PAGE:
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Northern Virginia Farm Has Deep Roots In Organic Agriculture

Photo Courtesy Potomac Vegetable Farms

The United States Department of Agriculture estimates that there are about 1.9 million farms in the U.S., and they all tell a different story. Some are operated by massive agri-businesses, others are family-owned and passed down through generations, and some started as passion projects by non-farmers. The latter group includes Potomac Vegetable Farms (PVF) in Vienna, Virginia.

PVF grows what it refers to as “ecoganic” vegetables in Northern Virginia, just outside of Washington, D.C. The business owns and operates two farms: one in the suburbs of Tysons Corner and a larger one in western Loudoun County. Its vegetables, herbs, and cut flowers are available at farmers markets, a pair of on-farm roadside stands, and PVF’s Community Supported Agriculture (CSA) program.

Photo Courtesy Potomac Vegetable Farms 

The PVF website lists a wide variety of produce, ranging from beets and Bok choi to callaloo, Chinese broccoli, fava beans, kale, sweet potatoes, and tomatillos. The farm uses sustainable practices to grow its produce, such as making its own compost and applying rock powders, natural minerals, and sea products to ensure nutrient-rich food.

The PFV website notes that the farm uses “winter cover crops and summer green manure crops religiously” to keep its “soil microbes happy and healthy.”

The operation describes its agricultural practice as “ecoganic.” It adopted the model after a “tiny bit of hair-pulling and heart-wrenching” over the challenges it faced as a certified organic farm. As PVF explains on its website, the process of maintaining a certified organic designation “has become tougher, more complicated, much more expensive, and more painful,” compounded by a “drastic” increase in paperwork.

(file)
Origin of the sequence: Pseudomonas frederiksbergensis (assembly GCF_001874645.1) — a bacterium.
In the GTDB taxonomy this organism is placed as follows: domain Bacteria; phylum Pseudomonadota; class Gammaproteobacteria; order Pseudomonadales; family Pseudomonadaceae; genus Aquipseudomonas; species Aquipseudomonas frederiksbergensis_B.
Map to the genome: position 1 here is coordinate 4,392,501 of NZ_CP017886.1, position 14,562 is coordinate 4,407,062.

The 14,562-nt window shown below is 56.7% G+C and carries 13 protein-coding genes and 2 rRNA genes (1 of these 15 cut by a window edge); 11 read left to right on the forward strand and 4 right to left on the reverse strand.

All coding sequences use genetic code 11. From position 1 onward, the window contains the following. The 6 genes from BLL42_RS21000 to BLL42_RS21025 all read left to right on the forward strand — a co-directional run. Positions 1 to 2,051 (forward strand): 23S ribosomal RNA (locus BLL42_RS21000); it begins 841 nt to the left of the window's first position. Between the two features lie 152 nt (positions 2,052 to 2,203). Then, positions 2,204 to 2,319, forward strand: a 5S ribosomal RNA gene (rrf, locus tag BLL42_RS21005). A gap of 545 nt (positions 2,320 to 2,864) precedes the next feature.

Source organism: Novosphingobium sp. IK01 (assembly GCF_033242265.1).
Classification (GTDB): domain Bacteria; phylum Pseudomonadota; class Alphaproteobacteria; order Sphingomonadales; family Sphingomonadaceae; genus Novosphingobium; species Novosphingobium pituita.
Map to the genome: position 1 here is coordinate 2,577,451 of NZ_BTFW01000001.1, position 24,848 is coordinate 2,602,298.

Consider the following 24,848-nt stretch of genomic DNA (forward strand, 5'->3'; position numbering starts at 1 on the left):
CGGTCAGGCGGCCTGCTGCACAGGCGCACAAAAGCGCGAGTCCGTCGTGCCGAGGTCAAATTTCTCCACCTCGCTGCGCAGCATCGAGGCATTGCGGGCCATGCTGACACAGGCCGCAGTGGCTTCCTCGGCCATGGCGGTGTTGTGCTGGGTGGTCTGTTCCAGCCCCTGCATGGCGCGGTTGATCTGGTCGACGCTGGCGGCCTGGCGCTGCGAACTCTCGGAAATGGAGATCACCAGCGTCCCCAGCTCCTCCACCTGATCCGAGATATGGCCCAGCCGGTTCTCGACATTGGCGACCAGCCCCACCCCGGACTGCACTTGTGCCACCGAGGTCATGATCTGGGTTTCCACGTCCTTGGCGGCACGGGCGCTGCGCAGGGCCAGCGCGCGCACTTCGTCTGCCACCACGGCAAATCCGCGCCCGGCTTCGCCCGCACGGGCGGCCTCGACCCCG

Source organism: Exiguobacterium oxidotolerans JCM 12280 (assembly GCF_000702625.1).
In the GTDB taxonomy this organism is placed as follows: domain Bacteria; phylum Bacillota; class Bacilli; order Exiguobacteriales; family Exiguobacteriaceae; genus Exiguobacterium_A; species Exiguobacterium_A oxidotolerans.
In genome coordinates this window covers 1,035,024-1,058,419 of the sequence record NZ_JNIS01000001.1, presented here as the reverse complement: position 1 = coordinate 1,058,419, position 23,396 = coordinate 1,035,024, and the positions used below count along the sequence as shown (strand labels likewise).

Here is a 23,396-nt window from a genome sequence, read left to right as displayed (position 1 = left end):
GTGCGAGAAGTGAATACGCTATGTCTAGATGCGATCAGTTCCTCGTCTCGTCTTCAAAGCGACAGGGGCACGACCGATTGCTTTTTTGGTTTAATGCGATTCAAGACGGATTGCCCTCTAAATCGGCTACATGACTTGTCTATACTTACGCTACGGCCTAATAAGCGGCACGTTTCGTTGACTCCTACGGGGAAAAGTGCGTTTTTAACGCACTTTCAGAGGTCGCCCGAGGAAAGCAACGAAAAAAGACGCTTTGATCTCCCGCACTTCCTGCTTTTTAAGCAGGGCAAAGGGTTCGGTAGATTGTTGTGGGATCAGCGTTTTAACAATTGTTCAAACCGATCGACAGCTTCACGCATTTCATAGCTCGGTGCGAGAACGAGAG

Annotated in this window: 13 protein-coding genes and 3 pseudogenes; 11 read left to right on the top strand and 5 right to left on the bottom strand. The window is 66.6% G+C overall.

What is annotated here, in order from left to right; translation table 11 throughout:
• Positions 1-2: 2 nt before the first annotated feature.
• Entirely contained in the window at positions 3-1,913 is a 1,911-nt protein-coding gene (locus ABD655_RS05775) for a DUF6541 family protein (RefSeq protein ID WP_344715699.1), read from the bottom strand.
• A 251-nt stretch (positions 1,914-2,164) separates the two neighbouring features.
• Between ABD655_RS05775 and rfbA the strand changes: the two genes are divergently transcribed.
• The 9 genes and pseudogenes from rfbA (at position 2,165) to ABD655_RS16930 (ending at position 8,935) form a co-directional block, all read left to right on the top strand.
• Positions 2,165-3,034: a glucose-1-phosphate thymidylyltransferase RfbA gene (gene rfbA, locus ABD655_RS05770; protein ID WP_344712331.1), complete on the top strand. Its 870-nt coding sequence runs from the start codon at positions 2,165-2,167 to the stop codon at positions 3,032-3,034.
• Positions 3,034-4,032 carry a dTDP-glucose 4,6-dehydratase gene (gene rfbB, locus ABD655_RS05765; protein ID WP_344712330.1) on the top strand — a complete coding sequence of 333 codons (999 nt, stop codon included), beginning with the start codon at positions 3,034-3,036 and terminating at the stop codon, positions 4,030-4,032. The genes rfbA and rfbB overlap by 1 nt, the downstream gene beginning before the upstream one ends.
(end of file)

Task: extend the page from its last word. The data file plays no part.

PVF had been certified organic since 1990 but decided to stop pursuing the designation in 2003. Although the business has given up the official “certified” label, it continues to grow only organic food.

Photo Courtesy Potomac Vegetable Farms 

Organic and sustainable agriculture has been a key focus of PVF for many decades. Its roots date back to the early 1960s, when Tony and Hiu Newcomb started farming on rented land in Fairfax County, Virginia. At the time, Tony worked as an economist for the federal government, and the couple lived in Washington, D.C. 

According to the PVF site, “they had no farming experience and practically no money, but over the years, they gradually accumulated more of both.” In 1966, the couple bought five acres of property near Tysons Corner and cleared a small field.

In 1970, the Newcombs decided to become full-time farmers. They sold their Dupont Circle home in Washington and spent the next decade or so buying more property in northern Virginia and hiring staff. 

Photo Courtesy Potomac Vegetable Farms 

Tony passed away from lymphoma in 1984, but Hiu still lives and works on the farm year-round. She cares for the “off-beat varieties of vegetables” grown at the Vienna location and manages the business details.

Other members of the PVF team include Hiu and Tony’s daughter, Hana Newcomb, who manages both farms. Carrie Nemec joined the operation in 2006 and is now one of its owners and managers. 

Photo Courtesy Potomac Vegetable Farms 

In addition to growing and selling produce, PVF is part of a CSA that operates over a 25-week season from the beginning of June through mid-November. The CSA is a multi-farm collaboration that lets PVF start its delivery season in late spring, including vegetables and fruits grown by other sustainable operations. 

PVF also provides educational programs such as tours for students, adults, and mixed-age groups, as well as youth-oriented farm training and exchange programs.

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